With consent of the governed?

A recent opinion poll from Quinnipiac University shows that Americans are split when asked which Party they want to control the US Congress after the mid-term election.

Though respondents prefer the Democratic Party by a percentage that is less than the margin of error.

Respondents also prefer Hillary Clinton as the Democratic Party Presidential nominee by a wide margin, while there is no clear favorite for the Republican Party Presidential nominee.

Clinton is also favored, by margins between 8 and 15%, to win the general election against the top four Republican hopefuls.

In the midst of the questions about Presidential hopefuls and which Party is doing a better job in Congress was a question that asked “How much of the time do you think you can trust the government in Washington to do what is right; almost all of the time, most of the time, only some of the time, or hardly ever?”

I found the results to this question very interesting.

Only 2% of respondents said they trust the federal government to do the right thing almost all of the time, and only 13% said they trust the federal government to do the right thing most of the time. That means that a shocking (or not so shocking) 85% of respondents do not trust the federal government to do the right thing more than half of the time.

These results do seem to correspond to other recent polls that show Congressional approval at approximately 13%, and a recent poll from Rasmussen that shows that only 17% of potential voters think the federal government has the consent of the governed. These polls do beg the question: when an overwhelming majority of people disapprove of the government that claims to represent them, at what point can it be said that the government no longer has the consent of the governed?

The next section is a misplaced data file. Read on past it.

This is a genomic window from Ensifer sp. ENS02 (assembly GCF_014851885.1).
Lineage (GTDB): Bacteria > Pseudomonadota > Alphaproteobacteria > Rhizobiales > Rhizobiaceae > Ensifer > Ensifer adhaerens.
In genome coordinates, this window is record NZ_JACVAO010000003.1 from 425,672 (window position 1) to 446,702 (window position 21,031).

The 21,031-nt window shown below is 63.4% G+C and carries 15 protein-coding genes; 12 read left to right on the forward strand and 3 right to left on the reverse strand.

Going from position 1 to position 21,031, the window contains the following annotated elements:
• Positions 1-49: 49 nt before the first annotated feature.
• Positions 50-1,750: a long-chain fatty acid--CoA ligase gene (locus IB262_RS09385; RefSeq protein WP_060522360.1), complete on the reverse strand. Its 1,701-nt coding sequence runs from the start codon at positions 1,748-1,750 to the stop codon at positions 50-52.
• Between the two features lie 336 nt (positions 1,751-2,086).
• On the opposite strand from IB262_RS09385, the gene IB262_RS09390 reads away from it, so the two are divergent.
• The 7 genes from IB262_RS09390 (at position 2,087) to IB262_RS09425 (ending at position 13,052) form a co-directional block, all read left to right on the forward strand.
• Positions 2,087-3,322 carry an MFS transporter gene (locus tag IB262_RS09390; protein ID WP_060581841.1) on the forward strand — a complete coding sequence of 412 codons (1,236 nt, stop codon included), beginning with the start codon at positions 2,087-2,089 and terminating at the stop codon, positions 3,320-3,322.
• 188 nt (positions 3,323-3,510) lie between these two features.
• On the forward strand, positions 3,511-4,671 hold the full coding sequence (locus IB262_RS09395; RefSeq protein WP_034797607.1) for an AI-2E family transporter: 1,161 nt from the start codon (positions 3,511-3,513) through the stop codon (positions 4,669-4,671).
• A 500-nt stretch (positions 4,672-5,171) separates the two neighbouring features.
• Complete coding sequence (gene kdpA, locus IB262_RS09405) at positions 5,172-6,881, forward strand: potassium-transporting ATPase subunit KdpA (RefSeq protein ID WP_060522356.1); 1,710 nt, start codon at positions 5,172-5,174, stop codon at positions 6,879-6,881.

Most people will say that anyone in the United States is giving their consent by remaining in the country. However, that assumes that tacit consent is the same as expressed consent. It also assumes that expressed consent can not be withdrawn.

This flies in the face of facts. Expressed consent can be withdrawn in a wide range of circumstances.

For instance, someone can withdraw consent to having an interview recorded; one can withdraw consent from a wide range of contracts, including marriage; and one can even withdraw consent from sexual relations.

If consent can be withdrawn in all of these circumstances, why then can consent not be withdrawn from a government?

Darryl W. Perry

Darryl has spent most of his adult life as an advocate & activist for peace and liberty. Darryl is an award winning author, publisher & radio/TV host. He is a regular contributor to several weekly and monthly newspapers. He hosts the daily newscast FPPRadioNews, the podcast Peace, Love, Liberty Radio, the weekly news podcast FPP Freedom Minute, and is a regular co-host on Free Talk Live. Darryl is a co-founder and co-chair of the NH Liberty Party. Darryl is the Owner/Managing Editor of Free Press Publications.

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